You may be among many others in Illinois whose dog is a beloved member of your family. After all, your relationship began when your dog was a mere eight-week-old puppy and has continued for more than a decade. Bringing your puppy home together may be a cherished memory you have with your spouse. However, now that you've decided to divorce, discussions about your pet have grown quite contentious, namely, which one of you will have custody?
Traditionally, the court typically considers pet decisions part of property division negotiations rather than custody agreements in divorce. Whether or not you have children, the placement and care of your beloved pet is also of paramount importance where your divorce settlement is concerned. That's why it helps to know your rights and how to access support when needed if a pet custody dispute arises.
Who gets the dog; who pays the vet bills and more?
Just as parents of children must negotiate fair and agreeable terms for new parenting plans in divorce, you can save a lot of time, money and stress if you're able to work out an amicable arrangement with your former spouse regarding pet care. The following tips might help:
- Illinois law includes pets under property division guidelines. As an equitable property state, there is no definite answer to which spouse should live with a pet that was shared (and loved) by both spouses in marriage.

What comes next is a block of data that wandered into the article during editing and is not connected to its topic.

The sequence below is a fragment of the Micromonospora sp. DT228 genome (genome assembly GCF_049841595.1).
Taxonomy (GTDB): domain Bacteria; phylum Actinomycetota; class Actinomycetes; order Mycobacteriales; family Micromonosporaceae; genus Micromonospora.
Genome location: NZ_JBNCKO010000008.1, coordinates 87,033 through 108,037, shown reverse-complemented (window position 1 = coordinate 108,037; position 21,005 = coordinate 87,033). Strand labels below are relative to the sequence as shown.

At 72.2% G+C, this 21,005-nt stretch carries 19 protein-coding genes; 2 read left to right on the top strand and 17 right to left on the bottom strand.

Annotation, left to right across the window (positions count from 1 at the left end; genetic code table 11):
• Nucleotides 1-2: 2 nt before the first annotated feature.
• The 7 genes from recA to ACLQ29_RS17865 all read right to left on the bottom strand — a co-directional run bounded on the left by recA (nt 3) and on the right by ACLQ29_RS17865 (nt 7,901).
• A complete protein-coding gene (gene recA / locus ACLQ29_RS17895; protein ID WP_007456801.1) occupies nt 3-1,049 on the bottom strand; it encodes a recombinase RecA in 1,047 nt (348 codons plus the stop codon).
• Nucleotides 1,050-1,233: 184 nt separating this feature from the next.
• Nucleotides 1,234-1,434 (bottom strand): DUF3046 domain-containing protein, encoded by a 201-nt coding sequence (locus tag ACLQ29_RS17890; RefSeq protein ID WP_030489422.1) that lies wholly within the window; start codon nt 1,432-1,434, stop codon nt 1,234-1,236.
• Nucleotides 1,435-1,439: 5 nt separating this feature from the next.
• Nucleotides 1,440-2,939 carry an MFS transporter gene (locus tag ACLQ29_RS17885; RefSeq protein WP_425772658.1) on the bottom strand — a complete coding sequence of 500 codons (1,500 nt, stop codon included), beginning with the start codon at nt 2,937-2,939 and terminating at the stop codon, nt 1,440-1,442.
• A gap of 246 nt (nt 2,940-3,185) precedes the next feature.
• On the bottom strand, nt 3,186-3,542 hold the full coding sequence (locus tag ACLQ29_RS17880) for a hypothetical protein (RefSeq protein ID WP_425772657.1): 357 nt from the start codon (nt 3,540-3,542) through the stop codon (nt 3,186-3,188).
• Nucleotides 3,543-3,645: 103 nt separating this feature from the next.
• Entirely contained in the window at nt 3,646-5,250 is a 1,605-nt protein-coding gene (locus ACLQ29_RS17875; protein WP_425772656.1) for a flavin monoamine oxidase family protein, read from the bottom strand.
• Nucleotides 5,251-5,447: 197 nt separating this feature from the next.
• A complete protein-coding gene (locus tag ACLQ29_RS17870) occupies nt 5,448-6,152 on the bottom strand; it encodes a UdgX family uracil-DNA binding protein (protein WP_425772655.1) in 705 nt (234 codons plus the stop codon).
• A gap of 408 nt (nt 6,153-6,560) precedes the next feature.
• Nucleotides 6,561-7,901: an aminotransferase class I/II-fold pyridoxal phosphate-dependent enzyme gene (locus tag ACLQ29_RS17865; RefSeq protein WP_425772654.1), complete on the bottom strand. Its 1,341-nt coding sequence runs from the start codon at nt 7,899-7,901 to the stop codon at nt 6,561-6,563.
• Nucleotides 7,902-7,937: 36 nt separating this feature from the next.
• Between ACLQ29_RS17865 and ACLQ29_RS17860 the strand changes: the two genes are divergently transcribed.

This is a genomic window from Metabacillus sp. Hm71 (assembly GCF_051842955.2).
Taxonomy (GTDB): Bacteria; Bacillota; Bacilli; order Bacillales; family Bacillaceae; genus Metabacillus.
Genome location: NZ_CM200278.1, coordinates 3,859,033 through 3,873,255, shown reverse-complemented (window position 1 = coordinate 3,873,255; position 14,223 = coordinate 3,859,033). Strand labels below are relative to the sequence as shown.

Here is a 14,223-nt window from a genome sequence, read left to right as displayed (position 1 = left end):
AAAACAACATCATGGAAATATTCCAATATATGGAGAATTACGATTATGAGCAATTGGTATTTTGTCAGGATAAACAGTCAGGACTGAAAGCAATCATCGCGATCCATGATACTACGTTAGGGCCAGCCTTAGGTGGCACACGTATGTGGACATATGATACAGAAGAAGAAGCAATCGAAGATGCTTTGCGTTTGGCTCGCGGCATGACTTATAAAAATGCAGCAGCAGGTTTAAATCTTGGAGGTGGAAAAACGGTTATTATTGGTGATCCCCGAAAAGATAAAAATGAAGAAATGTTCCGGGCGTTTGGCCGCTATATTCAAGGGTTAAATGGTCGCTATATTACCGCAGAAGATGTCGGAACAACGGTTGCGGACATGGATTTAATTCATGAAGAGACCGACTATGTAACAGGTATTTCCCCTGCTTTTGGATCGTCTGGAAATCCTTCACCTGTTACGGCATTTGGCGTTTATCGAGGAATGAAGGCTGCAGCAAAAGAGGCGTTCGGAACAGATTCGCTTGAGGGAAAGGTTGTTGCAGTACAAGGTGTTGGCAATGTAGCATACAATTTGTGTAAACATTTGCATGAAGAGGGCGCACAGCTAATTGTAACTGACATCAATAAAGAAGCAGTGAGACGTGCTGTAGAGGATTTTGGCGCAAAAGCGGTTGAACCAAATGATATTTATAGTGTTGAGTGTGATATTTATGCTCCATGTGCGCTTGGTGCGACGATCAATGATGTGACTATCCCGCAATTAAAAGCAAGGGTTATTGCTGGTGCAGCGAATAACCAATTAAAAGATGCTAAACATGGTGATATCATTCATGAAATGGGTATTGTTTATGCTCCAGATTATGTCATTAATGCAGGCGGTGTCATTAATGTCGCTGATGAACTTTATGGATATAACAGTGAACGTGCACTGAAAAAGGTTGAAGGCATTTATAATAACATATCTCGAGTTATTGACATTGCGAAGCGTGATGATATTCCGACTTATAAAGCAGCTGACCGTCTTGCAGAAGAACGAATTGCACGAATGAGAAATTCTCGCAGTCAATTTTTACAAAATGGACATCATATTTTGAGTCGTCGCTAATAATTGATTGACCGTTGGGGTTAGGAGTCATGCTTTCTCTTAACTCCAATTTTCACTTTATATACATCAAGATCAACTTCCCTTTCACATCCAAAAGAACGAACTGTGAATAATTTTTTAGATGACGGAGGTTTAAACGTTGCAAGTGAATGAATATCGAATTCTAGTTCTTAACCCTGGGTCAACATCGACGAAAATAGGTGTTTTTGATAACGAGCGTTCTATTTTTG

- If you are able to reach a compromise and develop a pet plan with your former spouse ahead of time, the court need only approve your agreement in order for it to stick.
- It's always best to leave wiggle room for changes, if needed as time goes on. It's not a good idea, however, to restrict such lenience to verbal discussions. As with most other divorce-related agreements, it's generally best to get it all in writing.
- There is really no such thing as pet support akin to child support post divorce. You and your spouse can set in writing any type of shared financial responsibilities to which you both agree. If you don't agree, the court will decide such matters for you.
Another topic to consider when you're developing a new pet plan in divorce, is which of you (or will it be both?) will be legally accountable for any liability that exists if your pet bites someone. Many people simply agree that the person who has physical custody of the pet at the time of an attack will bear the cost of any monetary penalties associated with the situation.
Reaching out for support
Life changes. You may relocate for work, get married and move into a new home many miles away or face a health problem that renders you unable to care for your pet. In such times, you may face challenges regarding your shared pet agreement. When problems arise, it's good to know where to turn for help.
Many Illinois pet owners stay connected to the family law attorneys who helped them navigate divorce proceedings in case they need further assistance to resolve pet-related, post-divorce problems.